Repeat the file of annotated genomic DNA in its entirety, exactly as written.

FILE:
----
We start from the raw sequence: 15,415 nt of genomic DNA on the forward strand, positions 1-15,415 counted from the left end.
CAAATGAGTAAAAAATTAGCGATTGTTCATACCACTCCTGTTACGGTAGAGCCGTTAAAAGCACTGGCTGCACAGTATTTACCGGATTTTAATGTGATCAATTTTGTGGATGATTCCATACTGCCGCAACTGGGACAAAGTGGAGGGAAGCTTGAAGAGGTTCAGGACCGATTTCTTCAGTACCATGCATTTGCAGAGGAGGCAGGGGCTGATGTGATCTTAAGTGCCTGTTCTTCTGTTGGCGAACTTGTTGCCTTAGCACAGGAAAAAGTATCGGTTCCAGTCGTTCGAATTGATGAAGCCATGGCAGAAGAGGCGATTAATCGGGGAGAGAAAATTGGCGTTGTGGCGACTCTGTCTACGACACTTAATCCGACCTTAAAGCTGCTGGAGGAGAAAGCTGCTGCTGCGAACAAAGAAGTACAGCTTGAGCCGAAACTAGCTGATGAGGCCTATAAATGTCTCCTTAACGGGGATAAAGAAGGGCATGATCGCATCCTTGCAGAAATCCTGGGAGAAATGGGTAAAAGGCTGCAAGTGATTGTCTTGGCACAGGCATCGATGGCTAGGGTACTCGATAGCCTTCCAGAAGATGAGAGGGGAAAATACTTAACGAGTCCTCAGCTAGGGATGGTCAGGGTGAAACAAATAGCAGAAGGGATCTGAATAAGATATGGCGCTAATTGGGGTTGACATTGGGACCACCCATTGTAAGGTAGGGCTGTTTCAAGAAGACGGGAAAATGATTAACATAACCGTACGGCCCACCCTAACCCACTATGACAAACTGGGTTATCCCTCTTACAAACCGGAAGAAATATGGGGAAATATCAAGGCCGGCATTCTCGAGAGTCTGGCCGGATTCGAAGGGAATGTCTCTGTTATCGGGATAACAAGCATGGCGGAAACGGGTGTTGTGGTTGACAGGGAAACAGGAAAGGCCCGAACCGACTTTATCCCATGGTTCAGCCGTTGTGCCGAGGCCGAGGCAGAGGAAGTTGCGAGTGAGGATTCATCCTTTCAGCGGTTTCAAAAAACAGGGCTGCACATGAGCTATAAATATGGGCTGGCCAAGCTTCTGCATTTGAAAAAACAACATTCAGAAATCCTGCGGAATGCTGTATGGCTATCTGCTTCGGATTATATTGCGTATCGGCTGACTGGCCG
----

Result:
We start from the raw sequence: 15,415 nt of genomic DNA on the forward strand, positions 1-15,415 counted from the left end.
CAAATGAGTAAAAAATTAGCGATTGTTCATACCACTCCTGTTACGGTAGAGCCGTTAAAAGCACTGGCTGCACAGTATTTACCGGATTTTAATGTGATCAATTTTGTGGATGATTCCATACTGCCGCAACTGGGACAAAGTGGAGGGAAGCTTGAAGAGGTTCAGGACCGATTTCTTCAGTACCATGCATTTGCAGAGGAGGCAGGGGCTGATGTGATCTTAAGTGCCTGTTCTTCTGTTGGCGAACTTGTTGCCTTAGCACAGGAAAAAGTATCGGTTCCAGTCGTTCGAATTGATGAAGCCATGGCAGAAGAGGCGATTAATCGGGGAGAGAAAATTGGCGTTGTGGCGACTCTGTCTACGACACTTAATCCGACCTTAAAGCTGCTGGAGGAGAAAGCTGCTGCTGCGAACAAAGAAGTACAGCTTGAGCCGAAACTAGCTGATGAGGCCTATAAATGTCTCCTTAACGGGGATAAAGAAGGGCATGATCGCATCCTTGCAGAAATCCTGGGAGAAATGGGTAAAAGGCTGCAAGTGATTGTCTTGGCACAGGCATCGATGGCTAGGGTACTCGATAGCCTTCCAGAAGATGAGAGGGGAAAATACTTAACGAGTCCTCAGCTAGGGATGGTCAGGGTGAAACAAATAGCAGAAGGGATCTGAATAAGATATGGCGCTAATTGGGGTTGACATTGGGACCACCCATTGTAAGGTAGGGCTGTTTCAAGAAGACGGGAAAATGATTAACATAACCGTACGGCCCACCCTAACCCACTATGACAAACTGGGTTATCCCTCTTACAAACCGGAAGAAATATGGGGAAATATCAAGGCCGGCATTCTCGAGAGTCTGGCCGGATTCGAAGGGAATGTCTCTGTTATCGGGATAACAAGCATGGCGGAAACGGGTGTTGTGGTTGACAGGGAAACAGGAAAGGCCCGAACCGACTTTATCCCATGGTTCAGCCGTTGTGCCGAGGCCGAGGCAGAGGAAGTTGCGAGTGAGGATTCATCCTTTCAGCGGTTTCAAAAAACAGGGCTGCACATGAGCTATAAATATGGGCTGGCCAAGCTTCTGCATTTGAAAAAACAACATTCAGAAATCCTGCGGAATGCTGTATGGCTATCTGCTTCGGATTATATTGCGTATCGGCTGACTGGCCG